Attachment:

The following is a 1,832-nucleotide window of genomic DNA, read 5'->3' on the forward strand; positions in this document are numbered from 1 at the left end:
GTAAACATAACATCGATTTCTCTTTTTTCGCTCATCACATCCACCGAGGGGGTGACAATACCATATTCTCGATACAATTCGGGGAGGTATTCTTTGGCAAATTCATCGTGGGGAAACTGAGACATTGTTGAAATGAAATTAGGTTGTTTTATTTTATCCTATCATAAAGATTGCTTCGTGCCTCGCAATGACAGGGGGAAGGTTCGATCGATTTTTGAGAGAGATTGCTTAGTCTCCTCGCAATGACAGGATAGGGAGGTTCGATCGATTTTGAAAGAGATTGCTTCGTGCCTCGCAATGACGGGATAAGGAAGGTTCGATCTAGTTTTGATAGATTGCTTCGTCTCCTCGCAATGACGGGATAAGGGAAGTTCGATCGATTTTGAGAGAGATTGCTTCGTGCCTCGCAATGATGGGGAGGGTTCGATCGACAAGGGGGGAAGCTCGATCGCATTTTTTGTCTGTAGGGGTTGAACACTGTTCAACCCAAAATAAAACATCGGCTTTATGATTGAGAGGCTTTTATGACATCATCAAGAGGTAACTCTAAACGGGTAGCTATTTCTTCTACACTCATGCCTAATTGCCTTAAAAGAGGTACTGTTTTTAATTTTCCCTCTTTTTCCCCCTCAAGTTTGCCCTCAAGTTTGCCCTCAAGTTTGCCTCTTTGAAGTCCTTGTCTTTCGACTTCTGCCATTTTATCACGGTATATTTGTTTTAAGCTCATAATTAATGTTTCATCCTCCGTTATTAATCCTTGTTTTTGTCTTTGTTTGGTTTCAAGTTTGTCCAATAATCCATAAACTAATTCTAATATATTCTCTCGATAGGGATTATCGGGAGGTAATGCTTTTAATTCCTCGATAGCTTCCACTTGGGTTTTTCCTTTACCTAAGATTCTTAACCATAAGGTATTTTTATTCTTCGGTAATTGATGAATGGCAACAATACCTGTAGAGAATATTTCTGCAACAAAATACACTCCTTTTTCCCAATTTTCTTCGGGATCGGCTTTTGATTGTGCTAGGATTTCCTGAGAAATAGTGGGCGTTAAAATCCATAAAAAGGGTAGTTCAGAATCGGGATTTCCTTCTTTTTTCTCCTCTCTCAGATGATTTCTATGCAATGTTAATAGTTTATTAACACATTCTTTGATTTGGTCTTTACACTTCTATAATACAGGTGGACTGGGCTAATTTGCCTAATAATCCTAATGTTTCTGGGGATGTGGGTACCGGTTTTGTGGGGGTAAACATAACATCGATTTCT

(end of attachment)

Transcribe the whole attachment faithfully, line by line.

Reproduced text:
The following is a 1,832-nucleotide window of genomic DNA, read 5'->3' on the forward strand; positions in this document are numbered from 1 at the left end:
GTAAACATAACATCGATTTCTCTTTTTTCGCTCATCACATCCACCGAGGGGGTGACAATACCATATTCTCGATACAATTCGGGGAGGTATTCTTTGGCAAATTCATCGTGGGGAAACTGAGACATTGTTGAAATGAAATTAGGTTGTTTTATTTTATCCTATCATAAAGATTGCTTCGTGCCTCGCAATGACAGGGGGAAGGTTCGATCGATTTTTGAGAGAGATTGCTTAGTCTCCTCGCAATGACAGGATAGGGAGGTTCGATCGATTTTGAAAGAGATTGCTTCGTGCCTCGCAATGACGGGATAAGGAAGGTTCGATCTAGTTTTGATAGATTGCTTCGTCTCCTCGCAATGACGGGATAAGGGAAGTTCGATCGATTTTGAGAGAGATTGCTTCGTGCCTCGCAATGATGGGGAGGGTTCGATCGACAAGGGGGGAAGCTCGATCGCATTTTTTGTCTGTAGGGGTTGAACACTGTTCAACCCAAAATAAAACATCGGCTTTATGATTGAGAGGCTTTTATGACATCATCAAGAGGTAACTCTAAACGGGTAGCTATTTCTTCTACACTCATGCCTAATTGCCTTAAAAGAGGTACTGTTTTTAATTTTCCCTCTTTTTCCCCCTCAAGTTTGCCCTCAAGTTTGCCCTCAAGTTTGCCTCTTTGAAGTCCTTGTCTTTCGACTTCTGCCATTTTATCACGGTATATTTGTTTTAAGCTCATAATTAATGTTTCATCCTCCGTTATTAATCCTTGTTTTTGTCTTTGTTTGGTTTCAAGTTTGTCCAATAATCCATAAACTAATTCTAATATATTCTCTCGATAGGGATTATCGGGAGGTAATGCTTTTAATTCCTCGATAGCTTCCACTTGGGTTTTTCCTTTACCTAAGATTCTTAACCATAAGGTATTTTTATTCTTCGGTAATTGATGAATGGCAACAATACCTGTAGAGAATATTTCTGCAACAAAATACACTCCTTTTTCCCAATTTTCTTCGGGATCGGCTTTTGATTGTGCTAGGATTTCCTGAGAAATAGTGGGCGTTAAAATCCATAAAAAGGGTAGTTCAGAATCGGGATTTCCTTCTTTTTTCTCCTCTCTCAGATGATTTCTATGCAATGTTAATAGTTTATTAACACATTCTTTGATTTGGTCTTTACACTTCTATAATACAGGTGGACTGGGCTAATTTGCCTAATAATCCTAATGTTTCTGGGGATGTGGGTACCGGTTTTGTGGGGGTAAACATAACATCGATTTCT